My favorite skiing partner and I got off to a rocky start more than three decades ago. The former Lauri Zinn and I began dating after she swept me off my feet just before Memorial Day, 1989. We had a whirlwind summer romance, broke up on my birthday in October, and then reconnected on her birthday in November. Just in time, it seemed, for ski season.
Unlike many of my previous girlfriends, Lauri could ski. She wasn’t an obsessed powderhound by any stretch of the imagination, but she knew how to get around a mountain just fine, provided she avoided the bumps, and she enjoyed being outdoors in the winter. Though a native of Kansas, Lauri and her clan made a number of pilgrimages each year to Colorado. They would load up her dad’s cavernous Suburban and head west for the 13-hour, brutally straight shot across the flatlands of Kansas and eastern Colorado.
Sadly for Lauri, she quickly learned that there was little comparison between the velvety corduroy of the Rockies and New England’s somewhat, um, unpredictable coverage. Still, she was a gamer who welcomed a challenge, and we took the hills as soon as we could.
Since our ability levels at the time were fairly disparate, I took a page out of my brother Michael’s playbook. Mike, an exceptional skier, had started snowboarding with his then girlfriend, who was an absolute novice to winter sports. It was a stroke of genius, enabling the two of them to learn a new sport at the same pace. By following Mike’s example, Lauri and I were more evenly matched on the same terrain, her on two boards and me on a single plank.
Our first outing was to Loon Mountain, where my older brother Sean is one of the “Loon docs.” We had a blast, which was promising. Then, during a subsequent weekend escape to Sunday River, things went sideways. First I exchanged sharp words with an idiot skier who almost clipped me, saying I was in his “line” (yup, bad behavior from a skier, not a snowboarder). Then Lauri and a snowboarder collided at a trail juncture (a true accident, with Lauri inadvertently crossing on the boarder’s blind side). We were both frazzled and sore by the end of the day, with a long drive awaiting us. As we began the trek back to my apartment on Boston’s North Shore, we got into a rift of some sort. I don’t even remember what it was about. What I remember was Lauri’s response. As the argument got more and more heated, she promptly tried to stomp out the floor of my brand new Mazda minivan. I was apoplectic.
I pulled over, and told my girlfriend, in no uncertain terms, that she could find her own way home. It was not my finest moment, and I relented. We then spent the next four hours driving home through the snow, in absolute silence. I don’t think we spoke 10 words, other than a request to pull into the highway rest stop for a bathroom break. The stone-cold quiet lasted another four days.
Thankfully, cooler heads prevailed. The holidays came and went, with Lauri completely winning over my clan (“You better not let this one get away,” warned my stepfather, who couldn’t understand why I hadn’t settled down earlier). We got up to the North Country as often as we could, our relationship improving along with my snowboarding and Lauri’s skiing skills. I loved spending time with Lauri, on the slopes, on the chairlift (where you really get to know people), and having fun after hours. During one memorable trip to Sugarloaf, I introduced Lauri to the resort’s communications director, who promptly asked her, “Want to do a shot of tequila?”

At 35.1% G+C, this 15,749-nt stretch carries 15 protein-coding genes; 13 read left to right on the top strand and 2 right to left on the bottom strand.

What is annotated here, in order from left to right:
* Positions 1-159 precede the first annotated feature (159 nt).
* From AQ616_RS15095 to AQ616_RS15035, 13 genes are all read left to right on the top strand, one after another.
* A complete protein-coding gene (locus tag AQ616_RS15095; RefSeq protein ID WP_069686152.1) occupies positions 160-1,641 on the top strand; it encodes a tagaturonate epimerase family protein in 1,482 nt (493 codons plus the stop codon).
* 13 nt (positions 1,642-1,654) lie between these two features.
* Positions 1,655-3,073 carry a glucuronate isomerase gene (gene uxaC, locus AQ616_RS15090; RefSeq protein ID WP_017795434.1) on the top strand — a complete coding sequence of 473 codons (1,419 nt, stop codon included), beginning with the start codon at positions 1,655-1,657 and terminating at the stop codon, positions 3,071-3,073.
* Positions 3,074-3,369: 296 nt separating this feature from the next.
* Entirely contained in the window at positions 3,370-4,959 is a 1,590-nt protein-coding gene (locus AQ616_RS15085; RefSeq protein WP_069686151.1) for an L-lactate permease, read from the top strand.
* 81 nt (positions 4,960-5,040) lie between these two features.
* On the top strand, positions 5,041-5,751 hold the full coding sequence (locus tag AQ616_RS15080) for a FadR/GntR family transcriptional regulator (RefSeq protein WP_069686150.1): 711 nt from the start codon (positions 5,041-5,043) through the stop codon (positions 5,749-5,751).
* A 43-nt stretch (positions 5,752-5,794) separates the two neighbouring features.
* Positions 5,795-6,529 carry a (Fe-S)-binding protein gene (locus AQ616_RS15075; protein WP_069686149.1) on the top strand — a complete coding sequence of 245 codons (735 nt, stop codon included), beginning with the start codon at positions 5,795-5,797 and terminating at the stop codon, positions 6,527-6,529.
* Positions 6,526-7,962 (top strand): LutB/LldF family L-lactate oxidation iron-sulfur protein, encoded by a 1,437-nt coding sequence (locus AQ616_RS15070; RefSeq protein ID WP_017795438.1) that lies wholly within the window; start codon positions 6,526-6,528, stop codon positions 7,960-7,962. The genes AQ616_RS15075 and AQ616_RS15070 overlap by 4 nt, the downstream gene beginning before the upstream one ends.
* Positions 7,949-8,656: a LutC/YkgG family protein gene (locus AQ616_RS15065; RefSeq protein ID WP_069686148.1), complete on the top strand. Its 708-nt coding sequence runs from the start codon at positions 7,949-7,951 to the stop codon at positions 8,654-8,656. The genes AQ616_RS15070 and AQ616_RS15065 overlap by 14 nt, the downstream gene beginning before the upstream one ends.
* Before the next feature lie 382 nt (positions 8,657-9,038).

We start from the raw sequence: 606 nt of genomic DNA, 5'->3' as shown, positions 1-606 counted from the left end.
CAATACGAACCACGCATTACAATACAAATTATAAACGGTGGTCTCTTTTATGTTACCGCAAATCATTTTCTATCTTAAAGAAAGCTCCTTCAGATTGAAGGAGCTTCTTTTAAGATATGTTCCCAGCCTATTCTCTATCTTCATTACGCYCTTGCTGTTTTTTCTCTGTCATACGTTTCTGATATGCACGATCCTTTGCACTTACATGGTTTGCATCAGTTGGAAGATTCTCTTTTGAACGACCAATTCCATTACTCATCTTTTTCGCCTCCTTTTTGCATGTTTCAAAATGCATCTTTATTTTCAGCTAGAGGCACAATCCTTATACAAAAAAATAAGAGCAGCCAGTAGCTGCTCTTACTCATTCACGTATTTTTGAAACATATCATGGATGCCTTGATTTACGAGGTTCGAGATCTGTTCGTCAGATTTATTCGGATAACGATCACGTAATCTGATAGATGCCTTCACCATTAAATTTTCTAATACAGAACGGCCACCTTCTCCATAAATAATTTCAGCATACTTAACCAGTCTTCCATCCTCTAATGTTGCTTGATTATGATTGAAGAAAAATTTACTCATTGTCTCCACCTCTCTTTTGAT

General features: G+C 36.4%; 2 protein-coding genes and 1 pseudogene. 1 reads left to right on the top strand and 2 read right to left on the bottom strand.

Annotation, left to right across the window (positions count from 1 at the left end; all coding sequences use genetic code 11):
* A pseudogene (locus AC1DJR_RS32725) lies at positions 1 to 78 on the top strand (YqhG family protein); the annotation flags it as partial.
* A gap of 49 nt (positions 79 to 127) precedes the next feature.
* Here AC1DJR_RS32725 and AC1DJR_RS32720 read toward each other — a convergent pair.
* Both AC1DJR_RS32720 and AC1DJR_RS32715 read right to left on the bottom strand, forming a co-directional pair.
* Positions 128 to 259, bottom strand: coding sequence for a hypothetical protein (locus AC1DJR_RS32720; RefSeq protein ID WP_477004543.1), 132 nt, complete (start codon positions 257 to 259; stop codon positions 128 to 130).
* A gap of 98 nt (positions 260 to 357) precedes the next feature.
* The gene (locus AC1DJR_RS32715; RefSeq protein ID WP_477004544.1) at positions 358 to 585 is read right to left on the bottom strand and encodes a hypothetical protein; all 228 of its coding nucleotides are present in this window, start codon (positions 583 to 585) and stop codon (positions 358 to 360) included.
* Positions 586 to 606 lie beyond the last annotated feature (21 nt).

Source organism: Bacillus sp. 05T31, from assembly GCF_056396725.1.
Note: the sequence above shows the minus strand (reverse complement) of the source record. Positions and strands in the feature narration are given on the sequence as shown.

“Heck yeah,” was Lauri’s immediate response, and I spent the next two hours listening to these two wonderful women, as I fell head over heals again with my future wife. In the 30 years since, though we’ve had our ups and downs and our share of animated “discussions,” Lauri and I haven’t come close to approaching the post-Sunday River deep freeze that threatened our fledgling relationship. For that, I’m eternally grateful. Because I could not have asked for a better ski partner than Lauri.
Make no mistake, I’m talking about a “partner,” not a “skiing buddy.” Ski buddies are the best, enhancing any day on the hill or après-ski outing. A ski partner is another level altogether, usually a significant other, family member or best friend who adds depth and texture to your ski experience.
I knew from a young age that anyone who I committed to spending the rest of my life with would have to be a skier. Or snowboarder. One of those was mandatory. I was convinced it was in my DNA — my folks, who got married in Manchester, N.H., had honeymooned skiing in Quebec. Mom and Dad also were influential in cultivating a love for winter recreation in my siblings and me.
Likewise, Lauri’s parents nudged their four kids out the door early, every month of the calendar. During the third year of our growing romance, I even got to experience it firsthand, as Lauri and I planned a ski vacation with her folks to Breckenridge. Instead of having us fly into Denver, Lauri booked our flights to the Midwest, so we could drive out with my future in-laws.
“I thought it would be a great chance for you to get to know each other,” she said, as I pulled my hair out. We still joke about it to this day (well, I joke, while Lauri winces).
We married in 1994, welcomed Maddi in the fall of 1996, and then Brynne in the winter of 1999 (Super Bowl Sunday, no less!). We got the girls onto skis as fast as we could, knowing kids are more likely to buy in to any activity if it’s “just something you do.” We wanted to encourage the notion that winter only meant better preparation, not moving indoors.